Research Papers

Digitalization of Human Operations in the Age of Cyber Manufacturing: Sensorimotor Analysis of Manual Grinding Performance

[+] Author and Article Information
Gregory L. Bales

Mechanical and Aerospace Engineering,
University of California,
Davis, CA 95616
e-mail: glbales@ucdavis.edu

Jayanti Das

Mechanical and Aerospace Engineering,
University of California,
Davis, CA 95616
e-mail: jydas@ucdavis.edu

Jason Tsugawa

Mechanical and Aerospace Engineering,
University of California,
Davis, CA 95616
e-mail: jztsugawa@ucdavis.edu

Barbara Linke

Mechanical and Aerospace Engineering,
University of California,
Davis, CA 95616
e-mail: bslinke@ucdavis.edu

Zhaodan Kong

Mechanical and Aerospace Engineering,
University of California,
Davis, CA 95616
e-mail: zdkong@ucdavis.edu

Manuscript received February 3, 2017; final manuscript received August 13, 2017; published online September 1, 2017. Assoc. Editor: Ivan Selesnick.

J. Manuf. Sci. Eng 139(10), 101011 (Sep 01, 2017) (8 pages) Paper No: MANU-17-1071; doi: 10.1115/1.4037615 History: Received February 03, 2017; Revised August 13, 2017

This paper presents new techniques to analyze and understand the sensorimotor characteristics of manual operations such as grinding, and links their influence on process performance. A grinding task, though simple, requires the practitioner to combine elements from the large repertoire of his or her skillset. Based on the joint gaze, force, and velocity data collected from a series of manual grinding experiments, we have compared operators with different levels of experience and quantitatively described characteristics of human manual skill and their effects on manufacturing process parameters such as cutting energy, surface finish, and material removal rate (MRR). For instance, we find that an experienced subject performs the task in a precise manner by moving the tool in complex paths, with lower applied forces and velocities, and short fixations compared to a novice. A detailed understanding of gaze-motor behavior broadens our knowledge of how a manual task is executed. Our results help to provide this extra insight, and impact future efforts in workforce training as well as the digitalization of manual expertise, thereby facilitating the transformation of raw data into product-specific knowledge.

Copyright © 2017 by ASME
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Fig. 1

Setup of our grinding experiment. Data were collected from three separate modules: (1) gaze tracking consisting of SensoMotoric instruments eye-tracking glasses and a computer running iView recording software; (2) force measurement consisting of a triaxial load cell and a computer running labview; (3) motion capture system by Optitrack, which can determine the position and orientation of selected objects. The data collected from these three modules were synchronized and analyzed using the methods described in Sec. 3.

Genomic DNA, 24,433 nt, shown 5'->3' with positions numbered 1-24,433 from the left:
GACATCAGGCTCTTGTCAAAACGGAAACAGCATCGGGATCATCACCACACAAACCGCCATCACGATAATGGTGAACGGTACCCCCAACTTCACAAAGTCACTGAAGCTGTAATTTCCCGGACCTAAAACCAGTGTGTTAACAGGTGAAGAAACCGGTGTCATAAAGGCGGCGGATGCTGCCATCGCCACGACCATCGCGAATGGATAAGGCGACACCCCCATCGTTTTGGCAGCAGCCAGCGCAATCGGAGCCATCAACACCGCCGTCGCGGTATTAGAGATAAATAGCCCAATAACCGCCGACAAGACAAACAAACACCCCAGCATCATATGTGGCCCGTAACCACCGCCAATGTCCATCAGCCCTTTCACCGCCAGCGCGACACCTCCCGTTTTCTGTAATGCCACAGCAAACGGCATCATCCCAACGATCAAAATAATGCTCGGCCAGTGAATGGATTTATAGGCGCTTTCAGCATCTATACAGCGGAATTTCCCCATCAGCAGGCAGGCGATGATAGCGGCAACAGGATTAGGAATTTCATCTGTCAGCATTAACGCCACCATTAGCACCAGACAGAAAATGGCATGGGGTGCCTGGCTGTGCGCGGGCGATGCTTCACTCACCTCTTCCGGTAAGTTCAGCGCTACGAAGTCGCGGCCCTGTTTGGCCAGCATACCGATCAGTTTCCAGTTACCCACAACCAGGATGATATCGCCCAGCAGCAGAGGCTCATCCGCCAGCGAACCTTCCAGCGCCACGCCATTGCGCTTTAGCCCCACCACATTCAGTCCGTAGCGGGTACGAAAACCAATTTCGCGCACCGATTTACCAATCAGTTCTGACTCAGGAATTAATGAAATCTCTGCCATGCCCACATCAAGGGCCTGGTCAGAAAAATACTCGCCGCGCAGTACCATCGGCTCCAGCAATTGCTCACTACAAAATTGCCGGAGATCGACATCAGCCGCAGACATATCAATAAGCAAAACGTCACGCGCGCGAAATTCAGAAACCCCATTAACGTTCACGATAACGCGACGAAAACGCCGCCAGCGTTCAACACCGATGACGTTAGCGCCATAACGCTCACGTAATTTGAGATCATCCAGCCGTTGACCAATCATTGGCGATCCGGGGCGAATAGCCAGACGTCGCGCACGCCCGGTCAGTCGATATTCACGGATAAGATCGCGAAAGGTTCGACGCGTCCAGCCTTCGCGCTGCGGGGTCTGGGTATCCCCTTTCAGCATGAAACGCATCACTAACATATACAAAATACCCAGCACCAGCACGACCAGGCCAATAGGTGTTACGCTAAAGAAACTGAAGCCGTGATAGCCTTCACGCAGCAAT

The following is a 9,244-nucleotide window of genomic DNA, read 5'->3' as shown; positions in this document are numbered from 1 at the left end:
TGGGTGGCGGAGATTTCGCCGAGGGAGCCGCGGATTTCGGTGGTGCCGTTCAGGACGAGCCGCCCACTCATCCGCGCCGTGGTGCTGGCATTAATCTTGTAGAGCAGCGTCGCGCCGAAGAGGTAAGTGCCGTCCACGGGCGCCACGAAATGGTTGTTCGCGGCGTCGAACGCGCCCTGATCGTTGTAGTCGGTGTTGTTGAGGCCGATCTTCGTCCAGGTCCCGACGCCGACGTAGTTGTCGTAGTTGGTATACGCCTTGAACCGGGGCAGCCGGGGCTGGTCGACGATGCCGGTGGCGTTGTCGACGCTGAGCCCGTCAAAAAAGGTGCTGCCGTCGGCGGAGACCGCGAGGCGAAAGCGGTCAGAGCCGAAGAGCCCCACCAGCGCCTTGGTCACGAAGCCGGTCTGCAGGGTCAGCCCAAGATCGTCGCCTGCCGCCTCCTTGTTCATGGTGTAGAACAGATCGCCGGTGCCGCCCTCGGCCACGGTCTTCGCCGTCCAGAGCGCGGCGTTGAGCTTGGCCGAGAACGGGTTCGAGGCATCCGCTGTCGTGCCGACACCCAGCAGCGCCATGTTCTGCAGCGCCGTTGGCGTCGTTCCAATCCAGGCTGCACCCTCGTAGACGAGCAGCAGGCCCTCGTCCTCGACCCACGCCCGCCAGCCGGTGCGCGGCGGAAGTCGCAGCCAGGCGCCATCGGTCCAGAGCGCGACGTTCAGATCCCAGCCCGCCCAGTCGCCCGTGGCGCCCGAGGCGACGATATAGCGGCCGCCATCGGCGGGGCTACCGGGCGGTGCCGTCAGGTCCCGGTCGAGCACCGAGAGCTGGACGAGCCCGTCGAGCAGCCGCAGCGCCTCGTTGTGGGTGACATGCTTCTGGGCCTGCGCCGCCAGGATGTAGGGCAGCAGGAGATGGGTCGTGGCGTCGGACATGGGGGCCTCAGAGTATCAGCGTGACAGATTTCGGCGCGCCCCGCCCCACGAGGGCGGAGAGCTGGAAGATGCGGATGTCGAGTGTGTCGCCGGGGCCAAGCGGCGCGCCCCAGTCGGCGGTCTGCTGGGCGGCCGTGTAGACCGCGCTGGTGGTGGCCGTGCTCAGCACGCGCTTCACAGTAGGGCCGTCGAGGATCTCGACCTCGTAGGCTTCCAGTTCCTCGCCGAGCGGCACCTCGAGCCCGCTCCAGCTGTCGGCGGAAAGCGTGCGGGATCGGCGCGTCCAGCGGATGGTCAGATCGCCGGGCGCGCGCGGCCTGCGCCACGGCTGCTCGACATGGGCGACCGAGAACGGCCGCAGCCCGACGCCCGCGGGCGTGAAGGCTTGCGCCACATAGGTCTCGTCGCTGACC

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Fig. 2

Detail of the grinding sample and force data collection module. Forces in three directions were measured: tangential (x-axis), normal (z-axis), and axial (y-axis). The reflective spheres are used by the motion tracking system.

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Fig. 3

An example scanpath. The centers of fixations are denoted by points. The durations of fixations are represented by the diameters of the circles. The fixation centers are connected by straight lines according to their temporal order. Each straight line corresponds to a saccade.

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Fig. 4

Normalized histogram of the tangential and axial tool velocities for all subjects

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Fig. 5

Comparison of skewed fixation distributions between subjects. A vertical line within the rectangular box indicates the median of the distribution. Outliers beyond the 90th percentile labeled with a cross.

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Fig. 6

Comparison of modal responses in the gaze-motor behavior of all subjects

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Fig. 7

Sample of fixation points for a single subject. Positions are reported in pixels on the original 1280 by 960 pixel field of view. Notice the asymmetric dispersion of shifts.

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Fig. 8

Distributions of the fixational variations for all the trials. The whiskers extend to the 90th percentile of the distribution. Outliers are represented as red crosses.

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Fig. 9

(a) Plot of normal and tangential forces for all subjects. (b) Tangential and normal force distributions between subjects. The height of the bars represents the mean force for each trial with the standard deviations indicated.

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Fig. 10

Tangential force variation versus mass removal during grinding

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Fig. 11

Normal force variation versus mass removal during grinding

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Fig. 12

Average surface roughness variation versus mass removal during grinding

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Fig. 13

Average surface roughness variation versus tangential force




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